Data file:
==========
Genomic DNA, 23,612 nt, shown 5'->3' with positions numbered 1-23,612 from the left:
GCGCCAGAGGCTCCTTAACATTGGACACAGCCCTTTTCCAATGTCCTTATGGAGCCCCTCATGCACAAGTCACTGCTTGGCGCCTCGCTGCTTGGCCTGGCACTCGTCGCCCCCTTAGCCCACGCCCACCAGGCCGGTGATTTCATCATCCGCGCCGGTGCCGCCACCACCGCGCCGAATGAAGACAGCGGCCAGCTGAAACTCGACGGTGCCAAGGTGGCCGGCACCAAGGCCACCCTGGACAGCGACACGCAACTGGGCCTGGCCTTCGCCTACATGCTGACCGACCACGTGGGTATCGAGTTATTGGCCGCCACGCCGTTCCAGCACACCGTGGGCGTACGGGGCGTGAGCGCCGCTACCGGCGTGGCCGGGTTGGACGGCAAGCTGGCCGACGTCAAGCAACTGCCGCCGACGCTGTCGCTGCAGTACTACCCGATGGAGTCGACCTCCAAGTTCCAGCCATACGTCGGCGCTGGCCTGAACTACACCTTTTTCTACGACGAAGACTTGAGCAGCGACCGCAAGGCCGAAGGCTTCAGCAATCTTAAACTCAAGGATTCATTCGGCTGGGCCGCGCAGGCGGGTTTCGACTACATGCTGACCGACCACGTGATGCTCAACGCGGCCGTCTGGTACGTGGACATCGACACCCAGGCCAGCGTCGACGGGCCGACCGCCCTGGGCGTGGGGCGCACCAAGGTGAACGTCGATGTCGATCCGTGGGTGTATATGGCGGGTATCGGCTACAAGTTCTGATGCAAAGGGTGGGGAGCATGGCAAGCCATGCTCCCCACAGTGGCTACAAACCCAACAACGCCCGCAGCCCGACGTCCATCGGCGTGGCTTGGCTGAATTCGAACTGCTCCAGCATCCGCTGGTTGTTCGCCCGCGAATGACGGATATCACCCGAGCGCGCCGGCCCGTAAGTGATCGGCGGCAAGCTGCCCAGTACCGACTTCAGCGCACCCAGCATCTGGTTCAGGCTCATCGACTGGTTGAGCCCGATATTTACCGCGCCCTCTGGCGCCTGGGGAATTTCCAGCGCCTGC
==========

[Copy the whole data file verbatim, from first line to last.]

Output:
Genomic DNA, 23,612 nt, shown 5'->3' with positions numbered 1-23,612 from the left:
GCGCCAGAGGCTCCTTAACATTGGACACAGCCCTTTTCCAATGTCCTTATGGAGCCCCTCATGCACAAGTCACTGCTTGGCGCCTCGCTGCTTGGCCTGGCACTCGTCGCCCCCTTAGCCCACGCCCACCAGGCCGGTGATTTCATCATCCGCGCCGGTGCCGCCACCACCGCGCCGAATGAAGACAGCGGCCAGCTGAAACTCGACGGTGCCAAGGTGGCCGGCACCAAGGCCACCCTGGACAGCGACACGCAACTGGGCCTGGCCTTCGCCTACATGCTGACCGACCACGTGGGTATCGAGTTATTGGCCGCCACGCCGTTCCAGCACACCGTGGGCGTACGGGGCGTGAGCGCCGCTACCGGCGTGGCCGGGTTGGACGGCAAGCTGGCCGACGTCAAGCAACTGCCGCCGACGCTGTCGCTGCAGTACTACCCGATGGAGTCGACCTCCAAGTTCCAGCCATACGTCGGCGCTGGCCTGAACTACACCTTTTTCTACGACGAAGACTTGAGCAGCGACCGCAAGGCCGAAGGCTTCAGCAATCTTAAACTCAAGGATTCATTCGGCTGGGCCGCGCAGGCGGGTTTCGACTACATGCTGACCGACCACGTGATGCTCAACGCGGCCGTCTGGTACGTGGACATCGACACCCAGGCCAGCGTCGACGGGCCGACCGCCCTGGGCGTGGGGCGCACCAAGGTGAACGTCGATGTCGATCCGTGGGTGTATATGGCGGGTATCGGCTACAAGTTCTGATGCAAAGGGTGGGGAGCATGGCAAGCCATGCTCCCCACAGTGGCTACAAACCCAACAACGCCCGCAGCCCGACGTCCATCGGCGTGGCTTGGCTGAATTCGAACTGCTCCAGCATCCGCTGGTTGTTCGCCCGCGAATGACGGATATCACCCGAGCGCGCCGGCCCGTAAGTGATCGGCGGCAAGCTGCCCAGTACCGACTTCAGCGCACCCAGCATCTGGTTCAGGCTCATCGACTGGTTGAGCCCGATATTTACCGCGCCCTCTGGCGCCTGGGGAATTTCCAGCGCCTGC